A new island near Japan’s Ogasawara island chain was formed by phreatomagmatic eruption.
- It is an eruption that involves both magma and water. It typically interacts explosively leading to concurrent ejection of steam and pyroclastic fragments.
- Phreatomagmatic ash is formed by the same mechanism over a wide range of basic and acidic compositions. A blocky and uniform crust with low vesicle content is formed.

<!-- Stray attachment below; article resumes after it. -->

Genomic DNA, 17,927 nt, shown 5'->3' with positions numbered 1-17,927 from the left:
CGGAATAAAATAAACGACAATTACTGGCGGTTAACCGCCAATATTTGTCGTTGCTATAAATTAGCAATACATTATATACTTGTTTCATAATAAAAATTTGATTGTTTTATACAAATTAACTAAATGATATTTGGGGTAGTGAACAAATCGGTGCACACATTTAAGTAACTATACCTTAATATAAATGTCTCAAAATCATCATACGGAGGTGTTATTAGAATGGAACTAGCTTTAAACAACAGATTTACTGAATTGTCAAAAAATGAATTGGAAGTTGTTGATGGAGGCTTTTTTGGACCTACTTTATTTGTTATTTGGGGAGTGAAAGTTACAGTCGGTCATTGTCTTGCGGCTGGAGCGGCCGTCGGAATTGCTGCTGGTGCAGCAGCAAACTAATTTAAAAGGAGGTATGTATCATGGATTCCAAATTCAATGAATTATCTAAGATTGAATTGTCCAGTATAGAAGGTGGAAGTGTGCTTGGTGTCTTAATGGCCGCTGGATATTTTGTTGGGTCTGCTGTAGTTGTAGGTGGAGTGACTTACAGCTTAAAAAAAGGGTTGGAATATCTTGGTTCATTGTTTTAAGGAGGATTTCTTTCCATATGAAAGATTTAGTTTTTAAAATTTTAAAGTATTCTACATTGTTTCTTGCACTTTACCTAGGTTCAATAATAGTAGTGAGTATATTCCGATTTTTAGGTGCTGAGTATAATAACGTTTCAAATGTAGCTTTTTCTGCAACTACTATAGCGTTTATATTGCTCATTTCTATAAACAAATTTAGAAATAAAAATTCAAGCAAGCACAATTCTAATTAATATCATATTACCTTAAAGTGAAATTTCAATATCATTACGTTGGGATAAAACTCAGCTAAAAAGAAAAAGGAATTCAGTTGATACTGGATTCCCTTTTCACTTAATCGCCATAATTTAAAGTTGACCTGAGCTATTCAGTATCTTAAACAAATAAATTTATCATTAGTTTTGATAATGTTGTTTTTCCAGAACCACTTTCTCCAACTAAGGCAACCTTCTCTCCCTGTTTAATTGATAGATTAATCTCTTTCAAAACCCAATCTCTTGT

- Deposits from phreatomagmatic eruptions are thought to be better classified and finer-grained than those from magmatic eruptions.
- This is the result of higher fragmentation of phreatomagmatic eruptions.
- The Ogasawara Islands are located in the North-Western Pacific Ocean.
- It is also known as Bonin Islands.
- It is a volcanic arc comprising more than 30 islands and islets.
- The landscape is dominated by subtropical forest types and sclerophyllous shrublands surrounded by steep cliffs.
- It is one of the famous UNESCO World Heritage sites of Japan.